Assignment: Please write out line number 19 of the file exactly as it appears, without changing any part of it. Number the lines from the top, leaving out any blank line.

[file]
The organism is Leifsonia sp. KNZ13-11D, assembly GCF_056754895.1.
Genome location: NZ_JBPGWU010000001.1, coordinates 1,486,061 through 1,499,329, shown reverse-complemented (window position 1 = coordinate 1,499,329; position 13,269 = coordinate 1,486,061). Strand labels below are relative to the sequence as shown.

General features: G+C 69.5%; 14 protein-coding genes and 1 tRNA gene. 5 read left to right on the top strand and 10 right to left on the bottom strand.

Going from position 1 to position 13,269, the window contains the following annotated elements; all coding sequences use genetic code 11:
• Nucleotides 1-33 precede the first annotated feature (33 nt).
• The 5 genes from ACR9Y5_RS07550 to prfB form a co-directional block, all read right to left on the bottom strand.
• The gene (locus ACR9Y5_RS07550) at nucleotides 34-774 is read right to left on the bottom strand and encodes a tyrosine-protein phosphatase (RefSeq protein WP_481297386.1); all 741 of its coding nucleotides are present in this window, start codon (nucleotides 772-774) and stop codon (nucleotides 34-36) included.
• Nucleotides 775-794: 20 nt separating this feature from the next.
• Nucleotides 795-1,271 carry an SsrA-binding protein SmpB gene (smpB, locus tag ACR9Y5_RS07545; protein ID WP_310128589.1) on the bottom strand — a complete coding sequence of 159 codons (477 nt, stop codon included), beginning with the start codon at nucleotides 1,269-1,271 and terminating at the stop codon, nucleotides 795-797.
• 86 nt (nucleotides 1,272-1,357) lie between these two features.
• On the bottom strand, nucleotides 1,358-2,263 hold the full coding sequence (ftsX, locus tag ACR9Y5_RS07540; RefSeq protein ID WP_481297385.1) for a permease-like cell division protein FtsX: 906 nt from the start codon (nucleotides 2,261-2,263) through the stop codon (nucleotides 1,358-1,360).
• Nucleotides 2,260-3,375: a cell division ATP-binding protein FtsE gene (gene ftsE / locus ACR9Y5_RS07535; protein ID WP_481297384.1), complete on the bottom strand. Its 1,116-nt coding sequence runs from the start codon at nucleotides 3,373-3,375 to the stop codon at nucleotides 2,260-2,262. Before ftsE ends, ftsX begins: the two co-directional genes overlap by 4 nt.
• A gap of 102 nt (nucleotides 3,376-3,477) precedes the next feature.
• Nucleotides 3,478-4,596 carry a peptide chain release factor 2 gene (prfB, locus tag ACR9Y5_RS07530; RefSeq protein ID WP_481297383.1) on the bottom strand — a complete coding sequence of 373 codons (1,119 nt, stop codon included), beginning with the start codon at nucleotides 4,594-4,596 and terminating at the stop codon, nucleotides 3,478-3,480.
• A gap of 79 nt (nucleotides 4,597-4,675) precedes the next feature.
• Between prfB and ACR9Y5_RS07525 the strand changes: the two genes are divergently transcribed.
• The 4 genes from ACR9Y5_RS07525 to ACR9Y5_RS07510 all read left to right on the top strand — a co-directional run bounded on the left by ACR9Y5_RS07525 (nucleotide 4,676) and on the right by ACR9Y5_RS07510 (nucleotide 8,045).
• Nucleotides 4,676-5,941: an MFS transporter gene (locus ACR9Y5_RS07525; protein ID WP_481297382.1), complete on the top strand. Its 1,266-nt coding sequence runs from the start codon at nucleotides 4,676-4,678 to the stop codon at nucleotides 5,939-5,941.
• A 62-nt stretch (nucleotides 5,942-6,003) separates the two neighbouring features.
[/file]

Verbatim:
• A 62-nt stretch (nucleotides 5,942-6,003) separates the two neighbouring features.